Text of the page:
Cybil was in every sense the perfect daughter. Intelligent, kind, playful, obedient, and beautiful; she was the pride of the wealthy Waldegrave family. Her parents eagerly awaited the day she would come of an age in which she could begin to find a suitor, knowing that she could have even the wealthiest, most sought over man in London. And a man of that description was exactly who they had in mind. Henrie Keriell was whom Cybil would one day end up engaged to, as he was nearly as eligible a bachelor as she. Cybil was undeniably a hopeless romantic, spending most her time reading novels about women who would get swept off their feet by a charming man, and was excited by the notion of their union.
When Cybil turned seventeen, her engagement to Henrie became official and she found herself spending every evening with him. She couldn't deny that he was a charming man with stunning looks, but to her surprise she found herself in discontent.
"Do you travel?" she asked one evening, leaning on the balcony railing of her family's mansion and staring up, into Henrie's blue eyes through his curtain of dusty brown hair.
He cocked his head and gave a peculiar glance, though it was masked with a kind smile. "I've been all over England," he responded calmly. His voice was smooth and unbearably captivating, though it did not have the same numbing effect on her it once did. She was, to her incredible disbelief, bored with who should be the man of her dreams.
Cybil let out a small sigh. "I always read these magical stories of exploration... of meeting people that are so exotic and seeing new and bizarre cultures, though I am dying to meet someone who has seen all of that first hand. I'm so curious about what adventure lies outside these property borders." she confided in her fiance.
He gave a small smile, though it seemed sad, and a little bit patronizing. "You still have your childhood imagination. That is good, though don't let it carry you away. England is where we belong. We will have our lives and family here. Books exist to give you those experiences without you having to go anywhere."
Cybil briefly thought on his words. "I suppose you're right. However, I don't believe my desire to meet interesting people will ever disappear. Imagine, being at the tip of a pirate sword-"
"Don't say such things,"
Cybil continued, a rebellious twinkle in her eye as she bounced around Henrie, "or escaping some cannibalistic tribe that's warming a fire to cook you,"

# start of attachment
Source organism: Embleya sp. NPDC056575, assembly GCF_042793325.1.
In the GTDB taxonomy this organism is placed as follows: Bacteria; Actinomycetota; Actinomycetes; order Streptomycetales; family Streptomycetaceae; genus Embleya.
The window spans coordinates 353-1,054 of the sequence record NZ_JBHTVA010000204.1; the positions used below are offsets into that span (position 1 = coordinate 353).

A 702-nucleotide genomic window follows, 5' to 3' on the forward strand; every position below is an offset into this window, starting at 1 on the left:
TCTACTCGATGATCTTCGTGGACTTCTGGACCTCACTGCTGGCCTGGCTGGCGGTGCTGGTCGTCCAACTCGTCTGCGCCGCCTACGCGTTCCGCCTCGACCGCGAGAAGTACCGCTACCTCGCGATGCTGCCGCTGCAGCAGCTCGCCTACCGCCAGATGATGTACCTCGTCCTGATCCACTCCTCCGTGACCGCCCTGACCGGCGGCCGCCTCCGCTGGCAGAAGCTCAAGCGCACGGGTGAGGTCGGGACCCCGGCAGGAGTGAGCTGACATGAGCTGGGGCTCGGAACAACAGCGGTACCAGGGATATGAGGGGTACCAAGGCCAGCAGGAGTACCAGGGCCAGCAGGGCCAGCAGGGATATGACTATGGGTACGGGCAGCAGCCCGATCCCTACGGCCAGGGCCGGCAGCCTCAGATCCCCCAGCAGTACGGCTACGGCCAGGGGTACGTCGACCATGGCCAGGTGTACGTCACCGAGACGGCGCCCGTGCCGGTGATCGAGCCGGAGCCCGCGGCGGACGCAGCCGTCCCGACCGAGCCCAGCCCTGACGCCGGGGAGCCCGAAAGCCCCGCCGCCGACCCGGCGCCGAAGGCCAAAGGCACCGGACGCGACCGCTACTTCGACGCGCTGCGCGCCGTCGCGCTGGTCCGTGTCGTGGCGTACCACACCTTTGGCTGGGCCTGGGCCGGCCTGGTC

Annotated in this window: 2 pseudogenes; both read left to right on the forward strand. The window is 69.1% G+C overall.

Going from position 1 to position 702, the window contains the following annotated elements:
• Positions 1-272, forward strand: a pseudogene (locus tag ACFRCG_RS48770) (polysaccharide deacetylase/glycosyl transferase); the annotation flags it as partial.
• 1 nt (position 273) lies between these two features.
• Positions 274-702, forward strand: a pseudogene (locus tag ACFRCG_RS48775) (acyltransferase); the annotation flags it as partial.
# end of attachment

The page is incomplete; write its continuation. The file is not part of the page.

"You have strange fantasies,"
"And imagine the romance too. Would you save me? If there was some evil draugr coming to devour my flesh, would you defend me?"
"If you were acting like this at the time, I'm not so sure I would." he teased. His joking was clear, though she could notice the fear in his voice at the thought of being in such a situation. She giggled and fell into his arms. With her head against his chest she could feel his heart beat through the many layers of clothes he wore. "It's cold out here, let's go inside." he suggested, guiding her indoors as she remained attached to his front.
They found their way to the piano which laid as the centerpiece to the upstairs foyer. Cybil sat on the bench and looked up at her suitor with doe eyes. "Will you teach me how to play the piano?"
Henrie sat next to her on the bench. She blushed at the intimacy and boldness of his stare as he said, "Of course," then turned to the piano. Cybil had tried once or twice to learn in the past, though never got very far. She figured that perhaps now with her fiance as encouragement she could finally learn a skill that is considered to be favorable upon people of a status like hers. Henrie began to teach her the various notes.
She listened carefully to his teachings, and watched in awe as he demonstrated his skill, playing a piece far beyond what she could learn at her current skill level. She pushed her blonde, curly hair behind her ear. "I could never play that," she whispered as he played the final notes to his ballad.
"All it takes is practice." he smiled pridefully. He was happy to impress her. "Try this," he ordered and gave her a simpler piece to repeat. With his guidance, she did so and found a joy in playing the piano she hadn't previously felt. Suddenly there was no lingering boredom from their conversation before and she was optimistic about the rest of her life with this man. There was a connection so relevant it was nearly tangible as their fingers danced on the keys.
Cybil made a vow that night. She would learn to play the piano. "I will practice every day until I die." she announced, Henrie as her witness.
He smiled at her and her morbid way of speaking. He raised a crystal glass of water that he had rested on a nearby table earlier in the afternoon. "To many days of practice."
And shortly after their evening ended. Cybil stayed true to her promise, practicing everyday until she died. She practiced twice.
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